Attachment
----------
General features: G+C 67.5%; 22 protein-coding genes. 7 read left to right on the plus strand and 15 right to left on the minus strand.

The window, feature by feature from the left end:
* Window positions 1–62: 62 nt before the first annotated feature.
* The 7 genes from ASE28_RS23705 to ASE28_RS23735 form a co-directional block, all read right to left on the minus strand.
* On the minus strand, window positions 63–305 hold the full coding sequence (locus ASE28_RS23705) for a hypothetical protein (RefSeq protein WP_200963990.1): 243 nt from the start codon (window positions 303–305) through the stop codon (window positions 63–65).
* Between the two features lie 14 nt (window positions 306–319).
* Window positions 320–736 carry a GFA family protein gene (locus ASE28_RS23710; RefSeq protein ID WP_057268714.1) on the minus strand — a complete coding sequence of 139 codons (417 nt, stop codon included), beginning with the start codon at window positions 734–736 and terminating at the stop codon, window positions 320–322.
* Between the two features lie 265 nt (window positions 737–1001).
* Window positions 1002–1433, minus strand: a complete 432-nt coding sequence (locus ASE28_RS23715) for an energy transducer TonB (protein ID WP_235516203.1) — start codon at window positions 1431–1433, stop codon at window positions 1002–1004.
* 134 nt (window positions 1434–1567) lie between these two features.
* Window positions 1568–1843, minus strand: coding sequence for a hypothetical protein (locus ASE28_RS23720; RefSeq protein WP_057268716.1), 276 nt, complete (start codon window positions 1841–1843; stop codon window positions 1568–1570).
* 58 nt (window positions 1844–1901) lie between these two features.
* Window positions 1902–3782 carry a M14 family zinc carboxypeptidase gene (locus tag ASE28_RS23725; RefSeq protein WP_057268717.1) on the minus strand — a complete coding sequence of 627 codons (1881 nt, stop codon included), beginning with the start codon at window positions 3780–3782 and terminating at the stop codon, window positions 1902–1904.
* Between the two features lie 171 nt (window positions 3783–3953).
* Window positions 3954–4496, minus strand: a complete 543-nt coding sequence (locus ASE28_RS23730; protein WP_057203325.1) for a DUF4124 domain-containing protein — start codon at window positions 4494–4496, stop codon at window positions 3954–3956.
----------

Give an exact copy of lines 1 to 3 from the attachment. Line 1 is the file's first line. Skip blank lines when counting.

General features: G+C 67.5%; 22 protein-coding genes. 7 read left to right on the plus strand and 15 right to left on the minus strand.

The window, feature by feature from the left end:
* Window positions 1–62: 62 nt before the first annotated feature.